The Army is working to mitigate the coronavirus pandemic’s impact on its supply chain with progress payments and small business loans, the service’s secretary said Thursday, as it anticipates dealing with the challenge for “months and months ahead.” 

Secretary Ryan McCarthy called the ramifications for second- and third-tier suppliers his top concern as the Army looks to implement new strategies to keep production lines open.

Secretary of the Army Ryan D. McCarthy, center left, and Gen. James C. McConville, the Army’s chief of staff, center right, discuss emerging technology while inside the Mission Enabling Technologies – Demonstrator. (U.S. Army photo by Sean Kimmons, Defense Media Activity)

“We’re in constant communication where we’re trying to help these manufacturers to strengthen their balance sheets. If they have liquidity challenges, we can do progress payments. We’re talking about small business loans. We’re doing things to help them with their second and third-tier suppliers,” McCarthy said during a Brookings Institution discussion.

McCarthy’s comments followed remarks earlier in the day from Ellen Lord, the Pentagon’s top acquisition official, calling on prime contractors to continue efforts to push payments down to smaller, more vulnerable companies in their supply chain (Defense Daily, April 30). 

The Pentagon is utilizing a $3 billion progress payment plan to assist industry partners in accelerating payments to distressed companies, with $1.2 billion already processed and the remaining $1.8 billion to go out within the next two weeks.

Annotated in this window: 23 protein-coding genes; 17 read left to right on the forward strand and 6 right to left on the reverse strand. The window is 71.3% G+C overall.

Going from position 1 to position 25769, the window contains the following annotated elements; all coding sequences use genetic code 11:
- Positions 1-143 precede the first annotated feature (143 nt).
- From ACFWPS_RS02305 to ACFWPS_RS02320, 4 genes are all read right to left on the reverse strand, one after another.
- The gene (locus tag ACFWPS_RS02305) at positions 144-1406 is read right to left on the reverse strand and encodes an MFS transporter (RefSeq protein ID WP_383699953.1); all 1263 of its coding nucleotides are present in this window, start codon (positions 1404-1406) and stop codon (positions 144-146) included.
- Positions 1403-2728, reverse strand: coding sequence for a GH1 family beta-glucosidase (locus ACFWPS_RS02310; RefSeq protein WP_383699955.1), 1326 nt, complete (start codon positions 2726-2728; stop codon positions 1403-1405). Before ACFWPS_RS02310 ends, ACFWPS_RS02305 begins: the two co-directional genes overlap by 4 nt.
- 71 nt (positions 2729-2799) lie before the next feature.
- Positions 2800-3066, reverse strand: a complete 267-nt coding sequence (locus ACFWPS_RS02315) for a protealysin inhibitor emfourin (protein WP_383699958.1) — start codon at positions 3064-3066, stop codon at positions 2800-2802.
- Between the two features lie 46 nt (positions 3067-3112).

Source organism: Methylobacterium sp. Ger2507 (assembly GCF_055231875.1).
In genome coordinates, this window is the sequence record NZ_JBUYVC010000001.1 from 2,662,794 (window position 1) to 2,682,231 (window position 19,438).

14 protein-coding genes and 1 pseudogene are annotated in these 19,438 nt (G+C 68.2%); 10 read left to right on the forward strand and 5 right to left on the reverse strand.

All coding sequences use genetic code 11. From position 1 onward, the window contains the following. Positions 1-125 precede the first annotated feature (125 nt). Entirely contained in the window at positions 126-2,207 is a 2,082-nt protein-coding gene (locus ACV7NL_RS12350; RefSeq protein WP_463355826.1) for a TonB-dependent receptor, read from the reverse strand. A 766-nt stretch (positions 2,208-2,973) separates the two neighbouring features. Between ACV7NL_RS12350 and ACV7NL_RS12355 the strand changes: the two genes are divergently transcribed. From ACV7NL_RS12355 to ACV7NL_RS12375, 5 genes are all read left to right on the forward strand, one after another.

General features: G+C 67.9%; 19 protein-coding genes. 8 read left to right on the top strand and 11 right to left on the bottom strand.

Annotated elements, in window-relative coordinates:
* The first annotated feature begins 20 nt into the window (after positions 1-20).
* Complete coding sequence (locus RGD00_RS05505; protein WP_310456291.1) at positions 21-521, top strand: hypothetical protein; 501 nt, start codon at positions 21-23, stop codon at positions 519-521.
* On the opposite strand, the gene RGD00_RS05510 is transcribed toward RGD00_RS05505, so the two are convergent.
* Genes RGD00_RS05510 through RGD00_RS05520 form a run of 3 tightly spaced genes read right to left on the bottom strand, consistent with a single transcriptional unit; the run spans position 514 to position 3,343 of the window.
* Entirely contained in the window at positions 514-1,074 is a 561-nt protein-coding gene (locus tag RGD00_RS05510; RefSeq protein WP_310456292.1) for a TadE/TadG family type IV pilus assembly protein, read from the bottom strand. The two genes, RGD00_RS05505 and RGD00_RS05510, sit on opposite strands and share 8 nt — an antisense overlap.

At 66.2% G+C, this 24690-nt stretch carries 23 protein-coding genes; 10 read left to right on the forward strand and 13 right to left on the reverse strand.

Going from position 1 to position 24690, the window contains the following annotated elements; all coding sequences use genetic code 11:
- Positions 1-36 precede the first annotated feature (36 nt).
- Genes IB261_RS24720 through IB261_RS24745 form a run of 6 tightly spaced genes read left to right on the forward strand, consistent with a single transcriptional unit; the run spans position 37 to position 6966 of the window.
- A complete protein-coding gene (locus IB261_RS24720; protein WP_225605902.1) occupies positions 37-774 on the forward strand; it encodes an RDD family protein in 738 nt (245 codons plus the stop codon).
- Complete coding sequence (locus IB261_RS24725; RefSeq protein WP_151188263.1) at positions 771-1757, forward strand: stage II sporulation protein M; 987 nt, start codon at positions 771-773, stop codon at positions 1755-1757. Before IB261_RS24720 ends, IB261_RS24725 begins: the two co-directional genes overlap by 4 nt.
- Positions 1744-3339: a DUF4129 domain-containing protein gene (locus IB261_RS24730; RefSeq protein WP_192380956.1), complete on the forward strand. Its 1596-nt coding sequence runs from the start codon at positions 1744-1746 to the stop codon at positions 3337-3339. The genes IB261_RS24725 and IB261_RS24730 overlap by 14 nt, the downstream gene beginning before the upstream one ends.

The Army has also received calls from contractors specifically seeking help with suppliers in other countries that have had their production lines slowed down.

“Mexico, Europe, East Asia, where we are limited in our ability to affect them in getting them back to work. It calls into a question a lot of these strategic industrial base issues that we will have to relook and have a really hard conversation with ourselves of how we’re going to source these things in the future,” McCarthy said. “So now I’m going to the State Department to get them to help us get these people back to work. It presents challenges that are far beyond our reach.”

Senior Army officials told reporters recently they do not expect the pandemic to delay initial fielding of any major modernization systems, with mitigation plans in place to make up for likely test and evaluation delays in the near-term (Defense Daily, April 23).